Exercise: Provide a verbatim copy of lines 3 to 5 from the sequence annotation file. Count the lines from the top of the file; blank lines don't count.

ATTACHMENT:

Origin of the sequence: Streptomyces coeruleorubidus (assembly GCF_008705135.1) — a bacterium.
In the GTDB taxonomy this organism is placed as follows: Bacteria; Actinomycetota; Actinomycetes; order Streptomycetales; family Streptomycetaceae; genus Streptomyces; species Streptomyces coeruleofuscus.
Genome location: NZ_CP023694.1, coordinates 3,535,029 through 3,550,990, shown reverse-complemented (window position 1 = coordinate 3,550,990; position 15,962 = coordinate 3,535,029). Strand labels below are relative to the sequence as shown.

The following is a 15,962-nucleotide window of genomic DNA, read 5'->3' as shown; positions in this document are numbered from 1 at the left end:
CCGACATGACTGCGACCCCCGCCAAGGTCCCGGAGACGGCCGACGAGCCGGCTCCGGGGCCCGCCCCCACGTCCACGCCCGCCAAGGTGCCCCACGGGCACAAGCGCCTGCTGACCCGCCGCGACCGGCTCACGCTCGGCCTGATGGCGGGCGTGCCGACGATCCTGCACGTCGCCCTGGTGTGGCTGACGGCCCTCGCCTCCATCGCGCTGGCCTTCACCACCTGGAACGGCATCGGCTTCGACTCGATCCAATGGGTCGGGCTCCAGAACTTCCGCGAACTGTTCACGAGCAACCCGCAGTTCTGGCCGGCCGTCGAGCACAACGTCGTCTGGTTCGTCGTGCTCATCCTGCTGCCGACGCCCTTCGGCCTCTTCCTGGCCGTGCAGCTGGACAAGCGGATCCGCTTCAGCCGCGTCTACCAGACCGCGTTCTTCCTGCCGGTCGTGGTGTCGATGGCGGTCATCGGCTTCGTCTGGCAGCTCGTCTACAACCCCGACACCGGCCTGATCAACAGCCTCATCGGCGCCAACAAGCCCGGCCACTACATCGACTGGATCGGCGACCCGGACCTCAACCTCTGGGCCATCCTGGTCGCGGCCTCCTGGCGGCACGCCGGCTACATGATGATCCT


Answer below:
Genome location: NZ_CP023694.1, coordinates 3,535,029 through 3,550,990, shown reverse-complemented (window position 1 = coordinate 3,550,990; position 15,962 = coordinate 3,535,029). Strand labels below are relative to the sequence as shown.

The following is a 15,962-nucleotide window of genomic DNA, read 5'->3' as shown; positions in this document are numbered from 1 at the left end:
CCGACATGACTGCGACCCCCGCCAAGGTCCCGGAGACGGCCGACGAGCCGGCTCCGGGGCCCGCCCCCACGTCCACGCCCGCCAAGGTGCCCCACGGGCACAAGCGCCTGCTGACCCGCCGCGACCGGCTCACGCTCGGCCTGATGGCGGGCGTGCCGACGATCCTGCACGTCGCCCTGGTGTGGCTGACGGCCCTCGCCTCCATCGCGCTGGCCTTCACCACCTGGAACGGCATCGGCTTCGACTCGATCCAATGGGTCGGGCTCCAGAACTTCCGCGAACTGTTCACGAGCAACCCGCAGTTCTGGCCGGCCGTCGAGCACAACGTCGTCTGGTTCGTCGTGCTCATCCTGCTGCCGACGCCCTTCGGCCTCTTCCTGGCCGTGCAGCTGGACAAGCGGATCCGCTTCAGCCGCGTCTACCAGACCGCGTTCTTCCTGCCGGTCGTGGTGTCGATGGCGGTCATCGGCTTCGTCTGGCAGCTCGTCTACAACCCCGACACCGGCCTGATCAACAGCCTCATCGGCGCCAACAAGCCCGGCCACTACATCGACTGGATCGGCGACCCGGACCTCAACCTCTGGGCCATCCTGGTCGCGGCCTCCTGGCGGCACGCCGGCTACATGATGATCCT